Snippets of what caught our eye in the world of learning
Learning Trend #1:
Are you a training provider of courses in Health and Social Care? Or perhaps you're training a new generation of educators? Whether you're offering courses in finance or mental health, you need to take a look at findcourses.co.uk's latest 2022 Course Trends and Skills Outlook report.
The report looks at the trends of course interest over the past 3 years to gauge the impact of COVID-19 on learning. Course categories which have received a boost from the impact of the pandemic include Health and Social Care, and Hobbies and Interests.
Meanwhile, learners have responded to the economic pain caused by the pandemic in 2 distinct ways. The first is a flight to stability to more stable professions such as in Nursing and Teaching. The second is a push that some may have needed to try their hand at starting their own business with an increase in course interest in Entrepreneurship.
Get these insights and more in the free report!
Learning Trend #2:
Some of the biggest companies in the world now have CEI rankings, with highlights including:
- 379 of the Fortune 500 companies have official CEI ratings, with an average score of 94%.
- 91% of all businesses with CEI ratings offer transgender-inclusive health insurance coverage while a smaller percentage of Fortune 500 companies (71%) do so.
- 77% of CEI-rated businesses offer comprehensive domestic partnership benefits while only 56% of Fortune 500 companies offer the same.
Learning Trend #3:
Apprenticeships is back in the news as online retail giant Amazon announces the creation of 1,500 new apprenticeships across the UK. The apprenticeship positions including 200 degree-level places are in areas such as publishing, retailing, marketing, and environmental, social and corporate governance (ESG).
Stephen Isherwood, chief executive of the Institute of Student Employers, believes that the move "reflects what we hear from many employers, that apprentice training routes deliver an increasingly important source of talent." He also thinks that the government should allow employers "greater flexibility in how they spend their levy pot" in order to encourage more apprenticeships.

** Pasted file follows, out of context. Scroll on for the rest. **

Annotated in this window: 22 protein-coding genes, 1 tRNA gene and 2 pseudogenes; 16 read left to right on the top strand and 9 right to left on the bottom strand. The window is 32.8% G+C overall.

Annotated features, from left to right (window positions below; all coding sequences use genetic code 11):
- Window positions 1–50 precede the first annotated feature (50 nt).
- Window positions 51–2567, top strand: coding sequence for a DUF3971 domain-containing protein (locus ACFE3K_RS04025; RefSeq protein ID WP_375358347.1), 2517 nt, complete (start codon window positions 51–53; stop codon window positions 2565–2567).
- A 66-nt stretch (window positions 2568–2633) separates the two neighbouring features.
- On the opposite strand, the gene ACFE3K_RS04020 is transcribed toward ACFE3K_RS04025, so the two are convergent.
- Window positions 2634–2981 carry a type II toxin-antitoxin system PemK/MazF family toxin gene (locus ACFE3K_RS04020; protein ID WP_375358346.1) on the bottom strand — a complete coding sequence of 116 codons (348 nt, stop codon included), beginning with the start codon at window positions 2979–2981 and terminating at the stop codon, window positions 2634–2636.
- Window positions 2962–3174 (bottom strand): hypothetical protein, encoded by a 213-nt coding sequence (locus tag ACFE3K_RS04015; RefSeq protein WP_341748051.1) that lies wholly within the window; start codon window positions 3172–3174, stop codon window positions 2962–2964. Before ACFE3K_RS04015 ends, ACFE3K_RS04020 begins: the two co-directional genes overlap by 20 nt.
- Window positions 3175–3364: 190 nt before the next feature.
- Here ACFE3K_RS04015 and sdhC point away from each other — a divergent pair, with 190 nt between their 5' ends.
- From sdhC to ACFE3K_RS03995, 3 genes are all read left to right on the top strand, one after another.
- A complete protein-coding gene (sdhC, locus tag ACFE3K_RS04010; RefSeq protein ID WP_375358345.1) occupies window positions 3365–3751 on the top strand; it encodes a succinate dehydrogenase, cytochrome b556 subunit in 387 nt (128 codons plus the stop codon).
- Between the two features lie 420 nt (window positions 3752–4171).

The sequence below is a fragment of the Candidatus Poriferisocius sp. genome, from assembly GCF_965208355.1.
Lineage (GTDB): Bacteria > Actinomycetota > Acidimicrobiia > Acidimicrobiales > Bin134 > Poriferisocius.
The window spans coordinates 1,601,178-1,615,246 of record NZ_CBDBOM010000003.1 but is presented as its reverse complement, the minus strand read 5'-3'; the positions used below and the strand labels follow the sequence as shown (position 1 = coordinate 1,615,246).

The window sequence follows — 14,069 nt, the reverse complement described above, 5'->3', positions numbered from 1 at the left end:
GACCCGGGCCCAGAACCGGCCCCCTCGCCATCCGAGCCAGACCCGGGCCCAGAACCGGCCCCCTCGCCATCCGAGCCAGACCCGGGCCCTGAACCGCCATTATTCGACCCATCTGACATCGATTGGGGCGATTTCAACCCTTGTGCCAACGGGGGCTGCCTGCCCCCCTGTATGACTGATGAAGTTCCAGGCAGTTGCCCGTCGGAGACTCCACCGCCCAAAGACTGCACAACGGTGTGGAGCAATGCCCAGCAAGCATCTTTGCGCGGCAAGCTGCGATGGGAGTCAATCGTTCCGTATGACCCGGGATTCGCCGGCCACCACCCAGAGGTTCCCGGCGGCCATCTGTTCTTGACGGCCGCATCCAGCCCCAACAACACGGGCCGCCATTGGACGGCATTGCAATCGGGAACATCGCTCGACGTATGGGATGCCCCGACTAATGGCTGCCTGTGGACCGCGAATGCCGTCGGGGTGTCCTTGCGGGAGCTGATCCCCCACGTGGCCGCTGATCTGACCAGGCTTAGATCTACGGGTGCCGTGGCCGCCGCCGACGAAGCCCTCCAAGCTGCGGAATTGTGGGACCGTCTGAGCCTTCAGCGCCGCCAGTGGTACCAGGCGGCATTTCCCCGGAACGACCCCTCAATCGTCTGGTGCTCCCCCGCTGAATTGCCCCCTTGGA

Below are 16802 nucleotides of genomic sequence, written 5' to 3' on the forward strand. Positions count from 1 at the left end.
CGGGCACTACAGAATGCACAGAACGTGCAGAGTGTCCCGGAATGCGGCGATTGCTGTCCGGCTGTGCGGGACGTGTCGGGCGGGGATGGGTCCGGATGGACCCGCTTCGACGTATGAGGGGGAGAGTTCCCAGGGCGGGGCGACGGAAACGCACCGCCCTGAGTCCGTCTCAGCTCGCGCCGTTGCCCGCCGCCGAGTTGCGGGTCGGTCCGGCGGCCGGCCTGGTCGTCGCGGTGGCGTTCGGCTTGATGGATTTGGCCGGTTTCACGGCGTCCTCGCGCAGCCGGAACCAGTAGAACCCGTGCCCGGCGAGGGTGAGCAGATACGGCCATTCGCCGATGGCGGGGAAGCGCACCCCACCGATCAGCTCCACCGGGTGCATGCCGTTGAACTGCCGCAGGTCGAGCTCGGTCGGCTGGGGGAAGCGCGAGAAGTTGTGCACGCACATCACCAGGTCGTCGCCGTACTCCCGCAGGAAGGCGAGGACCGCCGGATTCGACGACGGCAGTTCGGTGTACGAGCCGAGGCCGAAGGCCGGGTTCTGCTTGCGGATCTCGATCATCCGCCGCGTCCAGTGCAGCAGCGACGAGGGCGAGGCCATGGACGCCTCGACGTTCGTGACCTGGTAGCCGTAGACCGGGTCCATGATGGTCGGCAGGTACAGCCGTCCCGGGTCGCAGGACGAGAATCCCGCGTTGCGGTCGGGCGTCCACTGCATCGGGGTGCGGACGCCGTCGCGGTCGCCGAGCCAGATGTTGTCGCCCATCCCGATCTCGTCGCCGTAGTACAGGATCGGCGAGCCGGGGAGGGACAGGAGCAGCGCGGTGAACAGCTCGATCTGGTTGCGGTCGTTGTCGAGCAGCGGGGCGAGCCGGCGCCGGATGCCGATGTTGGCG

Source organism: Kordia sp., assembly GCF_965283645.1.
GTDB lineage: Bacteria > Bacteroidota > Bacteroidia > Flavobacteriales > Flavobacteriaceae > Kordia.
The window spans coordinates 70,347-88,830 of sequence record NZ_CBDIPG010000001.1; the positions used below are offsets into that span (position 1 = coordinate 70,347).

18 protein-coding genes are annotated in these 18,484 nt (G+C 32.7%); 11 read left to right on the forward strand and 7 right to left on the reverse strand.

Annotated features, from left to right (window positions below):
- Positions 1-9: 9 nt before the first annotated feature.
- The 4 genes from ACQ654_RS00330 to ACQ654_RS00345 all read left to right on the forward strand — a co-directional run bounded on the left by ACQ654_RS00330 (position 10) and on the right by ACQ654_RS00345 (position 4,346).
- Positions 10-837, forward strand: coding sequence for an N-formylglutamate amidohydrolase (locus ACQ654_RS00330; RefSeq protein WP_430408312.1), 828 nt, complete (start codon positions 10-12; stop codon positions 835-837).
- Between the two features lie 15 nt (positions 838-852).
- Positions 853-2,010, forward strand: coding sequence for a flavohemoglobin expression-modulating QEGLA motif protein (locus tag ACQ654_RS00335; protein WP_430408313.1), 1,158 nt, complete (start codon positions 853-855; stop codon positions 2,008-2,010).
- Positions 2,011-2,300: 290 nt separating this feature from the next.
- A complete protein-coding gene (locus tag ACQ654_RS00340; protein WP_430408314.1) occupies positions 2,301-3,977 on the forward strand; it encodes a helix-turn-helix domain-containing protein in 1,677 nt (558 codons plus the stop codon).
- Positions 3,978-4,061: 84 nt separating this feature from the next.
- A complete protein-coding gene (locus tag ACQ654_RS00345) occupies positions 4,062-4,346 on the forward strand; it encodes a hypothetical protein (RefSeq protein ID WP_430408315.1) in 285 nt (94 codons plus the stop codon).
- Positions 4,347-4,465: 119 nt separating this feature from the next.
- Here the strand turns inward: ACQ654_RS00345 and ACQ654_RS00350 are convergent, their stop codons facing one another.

UK employers had lost £2bn over the previous two years in apprenticeship levy funds that they were unable to spend.
Learning Trend #4:
Thirty companies in the UK have signed up for 4-day workweek trials as considerations of work-life balance increases in the wake of the pandemic. The employees of these companies will move from a 40-hour working week to a four-day, 32-hour working week with no loss in pay for six months.
According to Joe Ryle, the director of the 4 Day Week UK campaign, in order to counter "the great resignation, organisations should embrace the four-day week as a way of retaining staff and attracting new talent.”
The study will measure the programme's effect on productivity, employee mental health, the environment, as well as gender equality.
Learning Trend #5:
Substantial numbers of older workers (aged 45+) are experiencing ageism in the workplace, a report from workingwise.co.uk shows. In the survey, a third of older workers reported experiencing ageism while interviewing for a role. Due to the prevailing ageism, 44% of respondents resorted to lying about their age on their CV when applying for a role.
Gillian Nissim, founder of workingwise.co.uk, said “We need to support, and embrace the skills and experience of older workers in the workplace. We need to treat older workers as experienced individuals if we want to start to close the record-high 1 million jobs that we as an economy are struggling to fill.”
Older workers looking for a job or change in job role are demonstrating incredible flexibility. The vast majority of older workers (85%) are open to acquiring new skills. In addition, 51% are willing to consider a job share while 54% have changed sector for their latest role.
Each year, we help more than 1.5 million UK learners find the right course for them. Contact us to find out how we can help market your courses!